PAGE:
District-Realty Title Insurance Corp. v. Goodrich

Annotate this Case

328 A.2d 93 (1974)


No. 7032.

District of Columbia Court of Appeals.

Argued August 30, 1973.

Decided November 20, 1974.

Rehearing Denied January 8, 1975.

Patricia D. Gurne and Thomas S. Jackson, Washington, D. C., for appellant.

Benny L. Kass, Washington, D. C., for appellees.

Before KERN, GALLAGHER and NEBEKER, Associate Judges.

NEBEKER, Associate Judge:

This appeal raises the question whether a denial of appellant's motion to dismiss based upon a claim of forum non conveniens[1] is a final and appealable order and, if so, whether that denial constituted an abuse of discretion requiring reversal with directions to dismiss the complaint. We recently held in Frost v. Peoples Drug Store, D.C.App., 327 A.2d 810 (decided 1974), that an order denying a motion for dismissal based on grounds of forum non conveniens is a final and an appealable order. Disposition of this case was held in abeyance pending decision in Frost, which now resolves the jurisdictional question in favor of review. We hold that the motion *94 should have been granted according to the principles regarding forum non conveniens so clearly restated in Frost. The order denying dismissal is therefore reversed.

Appellees represent themselves as members of a class composed of residents and homeowners in the State of Maryland who carry title insurance with the appellant, a Maryland corporation having its principal place of business in the District of Columbia. Appellees' class-action complaint in the Superior Court seeks damages for overcharges by alleging that certain insurance charges, i. e., title insurance binders and application fees, were improper because they were neither filed with nor approved by the Insurance Division of the State of Maryland. Appellees had contracted to purchase homes in Maryland and the settlement and title closings took place at law offices there. Appellees were required to pay amounts larger than those filed with the insurance commissioner, who, we are told, has ruled the excess to be in violation of Maryland law. Appellees were informed that the excess charges were assessed by the law office for preparation of the binder. The purpose of the binder was to protect the lending institution from the date of the settlement through the date the policy was issued.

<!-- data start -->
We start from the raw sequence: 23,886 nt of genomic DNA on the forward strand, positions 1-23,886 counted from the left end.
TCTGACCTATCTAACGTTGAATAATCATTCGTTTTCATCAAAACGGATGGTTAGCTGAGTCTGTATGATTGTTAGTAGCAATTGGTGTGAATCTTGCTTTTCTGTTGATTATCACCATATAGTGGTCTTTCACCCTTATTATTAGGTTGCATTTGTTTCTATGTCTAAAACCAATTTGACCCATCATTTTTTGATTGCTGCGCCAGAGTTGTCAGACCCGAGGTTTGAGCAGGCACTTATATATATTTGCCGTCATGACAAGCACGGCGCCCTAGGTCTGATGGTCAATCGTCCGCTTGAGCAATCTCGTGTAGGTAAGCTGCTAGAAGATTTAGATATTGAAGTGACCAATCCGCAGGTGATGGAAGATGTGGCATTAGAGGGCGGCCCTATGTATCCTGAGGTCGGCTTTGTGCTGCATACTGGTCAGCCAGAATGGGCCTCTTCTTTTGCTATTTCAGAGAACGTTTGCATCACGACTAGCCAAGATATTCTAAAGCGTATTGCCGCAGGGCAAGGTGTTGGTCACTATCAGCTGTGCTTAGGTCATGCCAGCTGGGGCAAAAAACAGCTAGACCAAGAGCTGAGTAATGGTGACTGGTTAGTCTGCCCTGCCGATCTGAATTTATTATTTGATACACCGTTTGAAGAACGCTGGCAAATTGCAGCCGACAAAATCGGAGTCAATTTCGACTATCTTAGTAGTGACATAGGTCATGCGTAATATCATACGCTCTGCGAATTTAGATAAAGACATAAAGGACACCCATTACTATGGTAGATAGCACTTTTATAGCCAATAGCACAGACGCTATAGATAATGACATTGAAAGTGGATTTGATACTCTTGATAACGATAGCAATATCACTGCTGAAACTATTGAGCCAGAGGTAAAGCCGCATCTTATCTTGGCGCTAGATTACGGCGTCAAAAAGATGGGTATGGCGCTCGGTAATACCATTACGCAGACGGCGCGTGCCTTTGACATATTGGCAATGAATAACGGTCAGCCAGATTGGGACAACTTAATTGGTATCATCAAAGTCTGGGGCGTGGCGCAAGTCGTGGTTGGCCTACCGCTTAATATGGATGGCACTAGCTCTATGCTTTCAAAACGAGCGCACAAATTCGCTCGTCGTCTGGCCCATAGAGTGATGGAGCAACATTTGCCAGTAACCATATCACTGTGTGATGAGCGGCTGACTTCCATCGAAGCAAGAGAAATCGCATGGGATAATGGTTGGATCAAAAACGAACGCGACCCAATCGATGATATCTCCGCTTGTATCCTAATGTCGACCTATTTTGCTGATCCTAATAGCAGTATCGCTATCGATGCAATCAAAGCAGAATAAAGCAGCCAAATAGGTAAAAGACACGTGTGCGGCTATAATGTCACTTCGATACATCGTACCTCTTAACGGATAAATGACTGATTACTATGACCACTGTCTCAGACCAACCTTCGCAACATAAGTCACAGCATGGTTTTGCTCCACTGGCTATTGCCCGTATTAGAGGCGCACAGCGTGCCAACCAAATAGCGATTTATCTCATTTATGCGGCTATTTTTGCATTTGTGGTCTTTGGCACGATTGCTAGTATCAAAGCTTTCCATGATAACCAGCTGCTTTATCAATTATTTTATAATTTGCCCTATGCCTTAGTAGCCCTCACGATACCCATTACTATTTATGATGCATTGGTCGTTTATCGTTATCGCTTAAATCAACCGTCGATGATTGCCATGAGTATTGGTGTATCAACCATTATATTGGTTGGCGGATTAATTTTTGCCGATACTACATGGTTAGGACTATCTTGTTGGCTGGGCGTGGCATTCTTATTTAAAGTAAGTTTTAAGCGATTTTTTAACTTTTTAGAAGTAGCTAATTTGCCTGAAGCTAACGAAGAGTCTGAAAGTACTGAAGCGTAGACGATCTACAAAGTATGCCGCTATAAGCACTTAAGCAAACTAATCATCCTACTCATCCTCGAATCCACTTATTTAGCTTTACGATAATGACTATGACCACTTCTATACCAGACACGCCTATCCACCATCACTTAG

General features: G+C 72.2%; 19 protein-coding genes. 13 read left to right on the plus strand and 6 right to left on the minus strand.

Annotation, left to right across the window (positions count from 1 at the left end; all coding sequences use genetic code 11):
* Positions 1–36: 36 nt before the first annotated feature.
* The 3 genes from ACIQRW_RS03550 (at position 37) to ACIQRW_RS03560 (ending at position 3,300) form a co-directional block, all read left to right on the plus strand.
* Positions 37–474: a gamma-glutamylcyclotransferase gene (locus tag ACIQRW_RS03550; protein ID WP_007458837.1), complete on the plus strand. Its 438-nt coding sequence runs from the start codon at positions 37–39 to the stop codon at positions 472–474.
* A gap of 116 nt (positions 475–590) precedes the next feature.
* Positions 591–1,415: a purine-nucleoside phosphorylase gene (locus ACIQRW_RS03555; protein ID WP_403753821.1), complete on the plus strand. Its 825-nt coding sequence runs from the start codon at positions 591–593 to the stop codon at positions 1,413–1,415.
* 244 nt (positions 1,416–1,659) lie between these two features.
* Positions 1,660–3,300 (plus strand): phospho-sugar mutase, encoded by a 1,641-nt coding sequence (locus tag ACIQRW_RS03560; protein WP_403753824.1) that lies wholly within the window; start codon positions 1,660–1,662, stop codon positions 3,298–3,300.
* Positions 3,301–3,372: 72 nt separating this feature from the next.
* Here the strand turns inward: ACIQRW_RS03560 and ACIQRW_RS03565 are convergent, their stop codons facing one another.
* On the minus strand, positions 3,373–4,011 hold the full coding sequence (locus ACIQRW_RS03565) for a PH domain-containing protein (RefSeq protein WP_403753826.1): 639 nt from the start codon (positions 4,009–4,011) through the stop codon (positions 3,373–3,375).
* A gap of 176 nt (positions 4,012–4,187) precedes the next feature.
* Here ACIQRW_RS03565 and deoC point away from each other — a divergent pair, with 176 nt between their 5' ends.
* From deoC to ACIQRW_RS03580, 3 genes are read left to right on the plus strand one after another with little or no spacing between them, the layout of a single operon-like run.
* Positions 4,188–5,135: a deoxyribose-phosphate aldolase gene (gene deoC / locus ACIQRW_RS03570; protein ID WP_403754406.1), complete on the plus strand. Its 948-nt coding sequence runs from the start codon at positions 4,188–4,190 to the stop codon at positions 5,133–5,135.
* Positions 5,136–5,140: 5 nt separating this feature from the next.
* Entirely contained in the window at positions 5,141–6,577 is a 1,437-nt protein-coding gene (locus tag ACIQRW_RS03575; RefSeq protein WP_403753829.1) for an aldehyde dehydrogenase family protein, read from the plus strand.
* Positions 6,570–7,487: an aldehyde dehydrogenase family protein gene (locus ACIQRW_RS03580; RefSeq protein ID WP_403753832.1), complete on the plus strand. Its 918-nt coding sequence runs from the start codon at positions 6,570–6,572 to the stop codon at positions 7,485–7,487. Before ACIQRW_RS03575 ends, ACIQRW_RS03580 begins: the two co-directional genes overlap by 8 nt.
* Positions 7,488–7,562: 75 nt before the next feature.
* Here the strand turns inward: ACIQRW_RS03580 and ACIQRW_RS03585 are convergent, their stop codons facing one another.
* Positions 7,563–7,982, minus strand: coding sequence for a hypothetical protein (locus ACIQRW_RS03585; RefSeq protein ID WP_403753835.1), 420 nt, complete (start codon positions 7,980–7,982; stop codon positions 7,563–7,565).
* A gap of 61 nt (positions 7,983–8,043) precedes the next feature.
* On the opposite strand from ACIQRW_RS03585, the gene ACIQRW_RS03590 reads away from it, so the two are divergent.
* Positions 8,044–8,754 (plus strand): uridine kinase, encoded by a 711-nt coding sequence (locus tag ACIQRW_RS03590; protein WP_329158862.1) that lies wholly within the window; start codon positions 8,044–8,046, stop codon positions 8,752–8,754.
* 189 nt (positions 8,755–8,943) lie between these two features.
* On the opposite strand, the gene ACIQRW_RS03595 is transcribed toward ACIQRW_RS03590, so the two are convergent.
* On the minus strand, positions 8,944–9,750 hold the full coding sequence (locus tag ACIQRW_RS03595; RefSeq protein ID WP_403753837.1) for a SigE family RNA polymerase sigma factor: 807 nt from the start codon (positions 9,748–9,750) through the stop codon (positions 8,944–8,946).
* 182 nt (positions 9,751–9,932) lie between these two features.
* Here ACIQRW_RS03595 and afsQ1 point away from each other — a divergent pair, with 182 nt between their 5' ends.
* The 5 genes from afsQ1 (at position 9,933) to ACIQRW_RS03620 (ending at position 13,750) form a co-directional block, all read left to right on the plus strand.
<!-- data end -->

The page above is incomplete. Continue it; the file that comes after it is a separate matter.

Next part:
Appellant's motion to dismiss on the ground of forum non conveniens claims that Maryland is the proper forum because the class members are Maryland residents; the charges were paid to Maryland attorneys; the issues involve Maryland law; any decision binding on the Maryland Insurance Commissioner must be from a Maryland court; the Maryland lawyers are available for process in Maryland; and many of the witnesses are Maryland residents. Appellees' opposition to the motion asserts that appellant has its principal place of business within the District of Columbia; that the charges complained of were made in the District; that all of the principal witnesses, files, records, and other papers are located here; and that title closings are also performed within this jurisdiction. After denial of the motion to dismiss, appellant filed a motion to reconsider and to issue a certificate required for an interlocutory appeal by D.C.Code 1973, § 11-721(d),[2] the equivalent of the federal interlocutory appeal provision, 28 U.S.C. § 1292(b). Both requests were denied and this appeal followed.

Appellant argues that the trial court's denial of the motion to dismiss constituted an abuse of discretion in that Maryland is the most appropriate forum to resolve this controversy and that the District of Columbia courts are inappropriate since a judgment here will not be a final resolution of this issue and will not be binding upon the Maryland courts or the Insurance Commissioner of Maryland. We find this argument to be persuasive in light of the Frost decision. To the extent that there are different factual assertions on this question, we view them as immaterial. The essential facts are not in dispute.

On several occasions this court has stated that a decision to dismiss on a forum non conveniens motion is entrusted to the discretion of the trial court and that such a dismissal will not be reversed on appeal except for a clear abuse of discretion. Midland Finance of Cumberland v. Green, D.C.App., 279 A.2d 518 (1971); Hardy v. Hardy, D.C.App., 202 A.2d 389 (1964); Walsh v. Crescent Hill Co., D.C. Mun.App., 134 A.2d 653 (1957).